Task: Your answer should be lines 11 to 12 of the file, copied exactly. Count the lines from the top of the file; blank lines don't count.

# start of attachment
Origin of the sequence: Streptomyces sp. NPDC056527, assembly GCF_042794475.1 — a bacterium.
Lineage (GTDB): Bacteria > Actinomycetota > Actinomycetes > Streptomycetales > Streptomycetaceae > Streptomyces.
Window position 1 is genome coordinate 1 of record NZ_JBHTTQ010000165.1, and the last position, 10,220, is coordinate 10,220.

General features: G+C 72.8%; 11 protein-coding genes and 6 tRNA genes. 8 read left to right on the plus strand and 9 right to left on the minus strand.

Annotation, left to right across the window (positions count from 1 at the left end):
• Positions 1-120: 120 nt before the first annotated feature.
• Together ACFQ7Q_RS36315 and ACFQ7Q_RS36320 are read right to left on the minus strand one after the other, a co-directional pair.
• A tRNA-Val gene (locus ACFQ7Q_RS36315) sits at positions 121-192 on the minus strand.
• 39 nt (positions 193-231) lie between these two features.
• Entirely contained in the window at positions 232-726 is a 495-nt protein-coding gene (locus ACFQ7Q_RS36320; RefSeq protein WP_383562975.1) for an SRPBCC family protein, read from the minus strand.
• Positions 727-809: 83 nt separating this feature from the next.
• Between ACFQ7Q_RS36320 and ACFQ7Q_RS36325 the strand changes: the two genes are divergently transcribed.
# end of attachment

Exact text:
• Positions 727-809: 83 nt separating this feature from the next.
• Between ACFQ7Q_RS36320 and ACFQ7Q_RS36325 the strand changes: the two genes are divergently transcribed.